ACATS-IV is a four-channel gas chromatograph that measures CCl3F (chlorofluorocarbon (CFC) -11), CCl2FCClF2 (CFC-113), CH3CCl3 (methyl chloroform), CCl4 (carbon tetrachloride), CH4 (methane), H2 (hydrogen) and CHCl3 (chloroform) every 140 s. N2O (nitrous oxide), CCl2F2 (CFC-12), CBrClF2 (halon-1211) and SF6 (sulfur hexafluoride) are measured every 70 s. ACATS-IV operates as follows.
Air external to the aircraft is delivered to the instrument by an external, variable speed, 2-stage, Teflon diaphragm pump (KNF Neuberger), driven by a brushless 28 VDC motor. The pump is mounted on the aft wall of the ER-2 Q-bay (Figure 1) and is turned on by the ACATS-IV onboard computer when the ER-2 aircraft ascends through 87 kPa of atmospheric pressure. Ambient air is routed through about 2 m of the 4.5 mm internal diameter (ID) stainless steel tubing from outside the aircraft fuselage to the series of sample loops inside the instrument (Figure 1, dashed lines). The flow of the air through the sample loops is limited to about 180 sccm by using an absolute pressure relief valve (Tavco, set to about 150 kPa). Sample flow is measured and recorded through the flight to ensure adequate flushing of sample loops.
All samples throughout a flight are injected at the same sample loop pressure. To achieve this, the loops prior to the injection of a sample are isolated from the pump (using solenoid valve (SV) 6, Figure 2) and allowed to depressurize through the exhaust, lightweight, proprietary pressure controller (PC1, Figure 2) to 87 kPa. All pressure controllers of ACATS-IV are identical (PC1 through 5, Figure 2), rely upon a pressure gradient across them, and will not function properly unless the exhaust pressure is sufficiently lower than the inlet pressure. Therefore, to make measurements in the troposphere, where the ambient pressure is close to 87 kPa, a miniature diaphragm pump (KNF Neuberger, 24 V brushless DC motor, model UNMP30) is used to provide the consistent exhaust vacuum to all five pressure controllers.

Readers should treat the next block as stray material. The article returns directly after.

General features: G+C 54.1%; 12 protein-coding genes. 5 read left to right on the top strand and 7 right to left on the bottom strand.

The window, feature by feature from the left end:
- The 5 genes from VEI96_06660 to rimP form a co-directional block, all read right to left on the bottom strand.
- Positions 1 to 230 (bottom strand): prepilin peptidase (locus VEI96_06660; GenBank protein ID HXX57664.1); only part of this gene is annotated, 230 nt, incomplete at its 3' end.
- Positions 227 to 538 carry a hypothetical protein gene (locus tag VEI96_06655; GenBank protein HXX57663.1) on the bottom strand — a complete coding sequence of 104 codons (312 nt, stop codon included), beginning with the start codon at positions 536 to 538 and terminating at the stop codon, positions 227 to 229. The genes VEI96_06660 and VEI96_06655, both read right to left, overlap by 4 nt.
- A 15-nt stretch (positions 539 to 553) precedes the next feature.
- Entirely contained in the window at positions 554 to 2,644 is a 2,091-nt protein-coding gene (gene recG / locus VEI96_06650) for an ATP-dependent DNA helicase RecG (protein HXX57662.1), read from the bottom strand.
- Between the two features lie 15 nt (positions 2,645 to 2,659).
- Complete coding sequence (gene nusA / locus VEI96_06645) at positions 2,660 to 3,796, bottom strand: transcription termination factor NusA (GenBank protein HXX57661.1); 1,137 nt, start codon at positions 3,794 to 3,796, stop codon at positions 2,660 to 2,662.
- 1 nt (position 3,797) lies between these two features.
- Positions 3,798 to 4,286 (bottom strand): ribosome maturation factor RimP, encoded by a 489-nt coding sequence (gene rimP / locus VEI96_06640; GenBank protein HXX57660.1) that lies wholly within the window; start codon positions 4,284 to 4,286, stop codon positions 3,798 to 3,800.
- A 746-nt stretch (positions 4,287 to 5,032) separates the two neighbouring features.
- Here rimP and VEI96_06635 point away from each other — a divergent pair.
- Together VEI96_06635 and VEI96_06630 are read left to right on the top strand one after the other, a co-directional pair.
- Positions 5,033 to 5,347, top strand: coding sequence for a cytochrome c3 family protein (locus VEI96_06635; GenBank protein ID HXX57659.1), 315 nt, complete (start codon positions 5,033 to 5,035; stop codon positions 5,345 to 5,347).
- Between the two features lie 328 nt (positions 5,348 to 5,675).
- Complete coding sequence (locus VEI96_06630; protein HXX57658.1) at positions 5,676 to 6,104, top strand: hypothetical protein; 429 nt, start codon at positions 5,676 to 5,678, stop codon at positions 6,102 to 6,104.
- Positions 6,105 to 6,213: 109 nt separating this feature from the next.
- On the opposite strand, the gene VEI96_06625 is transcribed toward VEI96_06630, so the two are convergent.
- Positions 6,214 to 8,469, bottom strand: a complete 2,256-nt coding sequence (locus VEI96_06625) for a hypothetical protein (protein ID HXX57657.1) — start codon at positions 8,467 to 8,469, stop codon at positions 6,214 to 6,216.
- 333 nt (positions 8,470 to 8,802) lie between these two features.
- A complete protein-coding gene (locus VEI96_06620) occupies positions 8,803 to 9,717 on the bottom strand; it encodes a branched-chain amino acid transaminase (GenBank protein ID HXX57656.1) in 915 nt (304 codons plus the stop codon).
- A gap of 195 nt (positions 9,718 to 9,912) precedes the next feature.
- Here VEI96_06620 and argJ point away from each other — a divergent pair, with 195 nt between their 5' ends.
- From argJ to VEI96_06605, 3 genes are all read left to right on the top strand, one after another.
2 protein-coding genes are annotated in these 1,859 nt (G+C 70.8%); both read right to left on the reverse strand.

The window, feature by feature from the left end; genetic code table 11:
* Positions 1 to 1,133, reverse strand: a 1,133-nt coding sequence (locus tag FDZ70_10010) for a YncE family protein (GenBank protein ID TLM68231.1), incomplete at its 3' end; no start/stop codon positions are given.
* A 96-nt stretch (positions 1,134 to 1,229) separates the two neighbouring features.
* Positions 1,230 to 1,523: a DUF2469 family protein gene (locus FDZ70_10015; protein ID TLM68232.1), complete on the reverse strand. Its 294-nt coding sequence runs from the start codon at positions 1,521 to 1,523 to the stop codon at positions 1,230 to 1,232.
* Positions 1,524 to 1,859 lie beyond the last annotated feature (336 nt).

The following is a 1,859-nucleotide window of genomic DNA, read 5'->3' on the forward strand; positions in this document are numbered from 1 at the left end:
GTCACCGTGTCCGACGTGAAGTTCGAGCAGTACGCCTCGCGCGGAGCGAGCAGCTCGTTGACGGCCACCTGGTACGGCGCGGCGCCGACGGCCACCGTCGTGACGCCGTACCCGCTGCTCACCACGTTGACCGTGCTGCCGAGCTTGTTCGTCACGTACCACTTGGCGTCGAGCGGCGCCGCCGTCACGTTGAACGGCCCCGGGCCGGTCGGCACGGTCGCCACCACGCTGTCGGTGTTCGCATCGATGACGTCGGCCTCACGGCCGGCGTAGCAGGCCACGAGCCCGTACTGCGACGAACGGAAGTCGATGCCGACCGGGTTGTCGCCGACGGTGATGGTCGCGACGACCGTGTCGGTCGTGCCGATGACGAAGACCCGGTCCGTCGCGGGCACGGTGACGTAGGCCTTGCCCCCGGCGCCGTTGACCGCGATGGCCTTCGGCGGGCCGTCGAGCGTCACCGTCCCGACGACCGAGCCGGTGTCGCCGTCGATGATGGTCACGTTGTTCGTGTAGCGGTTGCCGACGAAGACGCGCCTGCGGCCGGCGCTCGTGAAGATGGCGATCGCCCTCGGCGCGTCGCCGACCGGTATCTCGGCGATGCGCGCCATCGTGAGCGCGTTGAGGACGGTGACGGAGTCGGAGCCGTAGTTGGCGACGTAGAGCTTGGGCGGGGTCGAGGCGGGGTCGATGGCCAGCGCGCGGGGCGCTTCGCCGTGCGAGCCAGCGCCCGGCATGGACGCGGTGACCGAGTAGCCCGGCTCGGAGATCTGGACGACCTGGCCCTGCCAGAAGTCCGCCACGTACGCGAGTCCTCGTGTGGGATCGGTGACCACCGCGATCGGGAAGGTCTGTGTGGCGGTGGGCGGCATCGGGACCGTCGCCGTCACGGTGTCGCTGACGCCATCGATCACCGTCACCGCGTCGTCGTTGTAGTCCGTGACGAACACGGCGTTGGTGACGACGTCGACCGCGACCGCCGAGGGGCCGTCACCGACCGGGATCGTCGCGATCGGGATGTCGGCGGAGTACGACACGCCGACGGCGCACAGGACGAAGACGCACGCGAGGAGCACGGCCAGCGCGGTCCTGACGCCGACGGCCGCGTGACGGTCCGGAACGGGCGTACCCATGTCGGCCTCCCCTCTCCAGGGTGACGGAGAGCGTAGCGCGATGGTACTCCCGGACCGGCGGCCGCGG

About 9 s after SV6 is closed, the desired pressure is reached in the sample loops and they are isolated from the exhaust using SV5 (Figure 2). Sample injection pressure (measured by the pressure controller) and temperature are recorded for later normalization of detector responses. Then, samples are injected onto each chromatography column using a twelve-port, two-position gas sampling valve (GSV, Valco model EWC12TGA).
Two packed chromatography columns are employed per channel: a pre-column and main column, selected to rapidly separate compounds of interest. Channel # 1 also employs a short, 0.15 m post-column, operating at higher temperature than pre- and main columns (Table 1, Figure 2) to separate N2O and SF6. Detectors and columns for each chromatography channel are enclosed in individual, thin-walled, insulated aluminum housings (ovens) and are heated using 50-100W electric heaters.Temperature control of the ovens is crucial for the stability of chromatography, and is accomplished by using five computer-interfaced controllers (Omega Engineering, Inc., Stamford, CT, model CN76122-485), one for each of the detectors and chromatography columns. Temperature variations are within ±0.1°C. The characteristics of columns are shown in Table 1 and channel configurations are shown in Table 2.
The instrument detects part per trillion (ppt) levels of gases of interest in the ambient air samples using electron-capture detectors (ECDs). Channels #2-4 use Valco ECDs (model 140BN by Valco Instruments Co. Inc, Houston, TX) with ultra-high purity (UHP, 99.999%) N2 carrier gas. Channel #1 uses a Shimadzu ECD (Shimadzu GC-mini-2, Tokyo, Japan) with UHP P-5 (argon+5% methane) carrier gas. Channel # 4 is doped with about 30 parts per million dry mole fraction (ppm) N2O to enhance the detection of H2 and methane. The ECD signals are sampled at 8 Hz. Exhaust pressures of the ECDs are controlled by pressure controllers PC2-PC5 (Figure 2), to prevent flows through ECDs from changing in response to ambient pressure fluctuations during the flight.
Fast rate of measurements is achieved in ACATS-IV through the use of a chromatographic technique, defined here as 'foldback' chromatography, which allows the next sample to be injected soon after late-eluting gases from the previous sample injection leave the pre-column and enter the main chromatographic column (Figure 3). With foldback, late-eluting peaks from a previous injection lie on a nearly flat baseline in front of the air peak of the next injection. Foldback is implemented on the ACATS-IV channels 3 and 4 (CH3CCl3, CCl4 and CH4 , Table 2, Figure 4), reducing the time between injections to 140 s while the length of chromatograms remains at 210 s. Channels #1 and 2 (N2O, SF6, halon-1211, and CFC-12) have chromatogram lengths of 70 s and do not use foldback.